Sacred Son’s second offering is bigger, broader and better in every way over the original.
In 2017 Dane Cross rose to prominence with his solo black metal record Sacred Son, infamously with a controversial cover art of the man in black sunglasses enjoying his holiday. The photo meant that the internet was ablaze in conversation over what this meant for the genre when ultimately all anyone should, and evidently did, do is scratch under the surface to find a pretty fantastic black metal album underneath in its own right. Proving that you shouldn’t judge an album by its cover.
Fast forward two years and Dane Cross has assembled a full band to play their blend of middle class black metal and the results are impressive and charming in their own right. Arthurian Catacombs starts as it means to go on with an ominous ambient piece which are continiously peppered in throughout the run time of the record.
Three dedicated atmospheric intrumental tracks to be specific, not counting the times where the blast beats and howling shrieks halt to make room for blackgaze instrumentals in the same vein as bands such as Deafheaven or Alcest have been known to do. These portions of the record are utilised in a very intelligent way and serve to break up the unrelenting black metal assault which comprises around half the album.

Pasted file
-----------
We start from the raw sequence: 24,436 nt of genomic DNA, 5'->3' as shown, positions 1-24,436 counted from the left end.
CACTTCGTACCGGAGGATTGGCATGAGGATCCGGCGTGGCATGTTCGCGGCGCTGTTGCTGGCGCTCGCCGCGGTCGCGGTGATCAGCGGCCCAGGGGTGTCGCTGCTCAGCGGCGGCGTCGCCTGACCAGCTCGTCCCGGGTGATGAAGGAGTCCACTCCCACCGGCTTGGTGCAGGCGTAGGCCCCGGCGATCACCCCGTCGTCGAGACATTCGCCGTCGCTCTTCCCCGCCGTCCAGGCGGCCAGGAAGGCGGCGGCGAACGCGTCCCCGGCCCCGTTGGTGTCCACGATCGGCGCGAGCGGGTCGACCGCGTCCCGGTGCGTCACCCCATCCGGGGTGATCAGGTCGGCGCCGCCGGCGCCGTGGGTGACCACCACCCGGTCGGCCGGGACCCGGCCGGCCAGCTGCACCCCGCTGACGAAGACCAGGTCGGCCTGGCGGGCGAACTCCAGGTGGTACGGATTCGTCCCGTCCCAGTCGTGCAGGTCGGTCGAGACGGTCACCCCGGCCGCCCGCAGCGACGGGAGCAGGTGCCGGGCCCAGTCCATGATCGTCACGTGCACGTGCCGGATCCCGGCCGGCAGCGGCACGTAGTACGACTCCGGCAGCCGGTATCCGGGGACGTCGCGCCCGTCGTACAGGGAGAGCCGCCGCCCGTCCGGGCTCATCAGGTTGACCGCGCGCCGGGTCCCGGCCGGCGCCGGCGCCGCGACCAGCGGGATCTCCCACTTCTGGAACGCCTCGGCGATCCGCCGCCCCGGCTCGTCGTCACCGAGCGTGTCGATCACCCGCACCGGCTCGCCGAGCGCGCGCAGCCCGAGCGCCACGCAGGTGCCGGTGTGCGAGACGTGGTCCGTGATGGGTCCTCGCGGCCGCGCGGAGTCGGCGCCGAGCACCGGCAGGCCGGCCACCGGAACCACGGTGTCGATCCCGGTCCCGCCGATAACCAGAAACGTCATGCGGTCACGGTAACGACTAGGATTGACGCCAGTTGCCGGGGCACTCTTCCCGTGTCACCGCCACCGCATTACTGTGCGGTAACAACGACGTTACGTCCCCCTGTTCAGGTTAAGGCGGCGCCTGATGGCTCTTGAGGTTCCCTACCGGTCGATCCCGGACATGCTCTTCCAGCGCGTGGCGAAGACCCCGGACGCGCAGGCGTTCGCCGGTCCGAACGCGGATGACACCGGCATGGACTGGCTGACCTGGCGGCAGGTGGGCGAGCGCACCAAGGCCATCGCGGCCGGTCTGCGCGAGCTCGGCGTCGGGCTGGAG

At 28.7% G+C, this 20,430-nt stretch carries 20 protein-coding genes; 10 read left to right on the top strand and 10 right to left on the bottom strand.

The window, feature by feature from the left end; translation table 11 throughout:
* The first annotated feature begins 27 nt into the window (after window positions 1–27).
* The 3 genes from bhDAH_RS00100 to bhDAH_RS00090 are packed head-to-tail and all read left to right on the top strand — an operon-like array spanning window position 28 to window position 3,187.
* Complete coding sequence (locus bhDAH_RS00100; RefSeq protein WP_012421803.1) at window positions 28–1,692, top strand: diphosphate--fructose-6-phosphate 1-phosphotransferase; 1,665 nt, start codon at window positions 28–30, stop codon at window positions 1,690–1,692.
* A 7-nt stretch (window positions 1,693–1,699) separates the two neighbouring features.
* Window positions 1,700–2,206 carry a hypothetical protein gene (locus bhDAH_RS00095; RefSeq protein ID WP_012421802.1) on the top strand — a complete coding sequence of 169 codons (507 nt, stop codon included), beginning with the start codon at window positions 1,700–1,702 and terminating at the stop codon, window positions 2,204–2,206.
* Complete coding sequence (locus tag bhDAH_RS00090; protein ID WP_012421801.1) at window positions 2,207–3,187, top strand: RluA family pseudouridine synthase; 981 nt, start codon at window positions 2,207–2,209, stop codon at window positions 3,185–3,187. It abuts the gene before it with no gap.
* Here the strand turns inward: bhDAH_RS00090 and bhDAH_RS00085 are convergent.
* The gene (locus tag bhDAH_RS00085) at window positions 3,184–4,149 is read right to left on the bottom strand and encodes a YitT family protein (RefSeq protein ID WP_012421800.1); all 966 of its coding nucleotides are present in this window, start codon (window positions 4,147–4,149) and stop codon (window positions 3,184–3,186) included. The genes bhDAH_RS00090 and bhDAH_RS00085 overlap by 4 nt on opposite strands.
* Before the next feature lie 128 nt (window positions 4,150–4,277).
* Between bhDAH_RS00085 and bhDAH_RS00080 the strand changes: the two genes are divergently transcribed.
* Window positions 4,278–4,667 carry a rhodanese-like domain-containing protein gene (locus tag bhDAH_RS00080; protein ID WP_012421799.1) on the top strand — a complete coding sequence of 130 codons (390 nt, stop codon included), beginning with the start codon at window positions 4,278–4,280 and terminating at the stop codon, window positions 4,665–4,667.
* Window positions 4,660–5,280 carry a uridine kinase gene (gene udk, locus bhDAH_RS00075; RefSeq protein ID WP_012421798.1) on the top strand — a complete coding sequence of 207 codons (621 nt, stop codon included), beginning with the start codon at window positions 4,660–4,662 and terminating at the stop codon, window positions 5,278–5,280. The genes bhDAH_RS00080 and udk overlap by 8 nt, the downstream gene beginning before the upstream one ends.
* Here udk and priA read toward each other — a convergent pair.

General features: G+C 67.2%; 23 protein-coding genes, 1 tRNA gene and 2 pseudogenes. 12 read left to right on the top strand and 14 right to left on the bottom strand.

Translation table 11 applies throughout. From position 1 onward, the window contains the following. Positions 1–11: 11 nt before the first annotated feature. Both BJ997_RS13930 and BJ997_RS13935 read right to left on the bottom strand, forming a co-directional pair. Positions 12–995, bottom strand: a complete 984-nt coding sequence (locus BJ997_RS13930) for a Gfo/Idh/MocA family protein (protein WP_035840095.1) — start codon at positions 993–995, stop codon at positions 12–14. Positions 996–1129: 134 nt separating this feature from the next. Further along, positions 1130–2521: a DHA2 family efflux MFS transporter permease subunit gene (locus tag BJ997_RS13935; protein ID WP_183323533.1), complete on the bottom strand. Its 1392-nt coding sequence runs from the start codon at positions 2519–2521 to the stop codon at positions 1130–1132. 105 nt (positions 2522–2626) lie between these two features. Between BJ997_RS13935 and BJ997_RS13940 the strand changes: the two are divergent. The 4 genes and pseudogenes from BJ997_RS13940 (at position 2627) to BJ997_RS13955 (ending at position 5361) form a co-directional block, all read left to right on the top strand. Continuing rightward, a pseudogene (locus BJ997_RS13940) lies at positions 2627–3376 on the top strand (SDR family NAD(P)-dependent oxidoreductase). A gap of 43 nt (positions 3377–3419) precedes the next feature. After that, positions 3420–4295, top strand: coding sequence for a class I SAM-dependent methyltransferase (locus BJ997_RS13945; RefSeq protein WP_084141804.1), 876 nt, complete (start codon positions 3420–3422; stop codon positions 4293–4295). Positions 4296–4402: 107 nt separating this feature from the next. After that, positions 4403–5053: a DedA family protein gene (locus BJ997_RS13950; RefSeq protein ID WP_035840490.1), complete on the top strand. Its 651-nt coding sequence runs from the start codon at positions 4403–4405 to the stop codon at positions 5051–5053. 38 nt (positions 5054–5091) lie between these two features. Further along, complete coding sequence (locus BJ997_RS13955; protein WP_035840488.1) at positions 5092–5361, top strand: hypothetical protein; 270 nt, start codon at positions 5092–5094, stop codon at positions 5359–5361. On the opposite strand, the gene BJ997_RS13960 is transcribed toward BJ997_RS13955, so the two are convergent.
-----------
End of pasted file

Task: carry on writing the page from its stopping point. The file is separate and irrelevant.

Make no mistake in understanding that this album’s no slouch when it comes to its riffs and savage vocal delivery. While Dane may not be the one playing a six string anymore, the two guitarists brought in for the project, Dawn Walker’s Mark Norgate, and Stuart Gardham, do an excellent job in retaining the core identity of what made the debut so fresh whilst giving the record a much grander feeling in terms of both its scope and the deeper, more well rounded mix.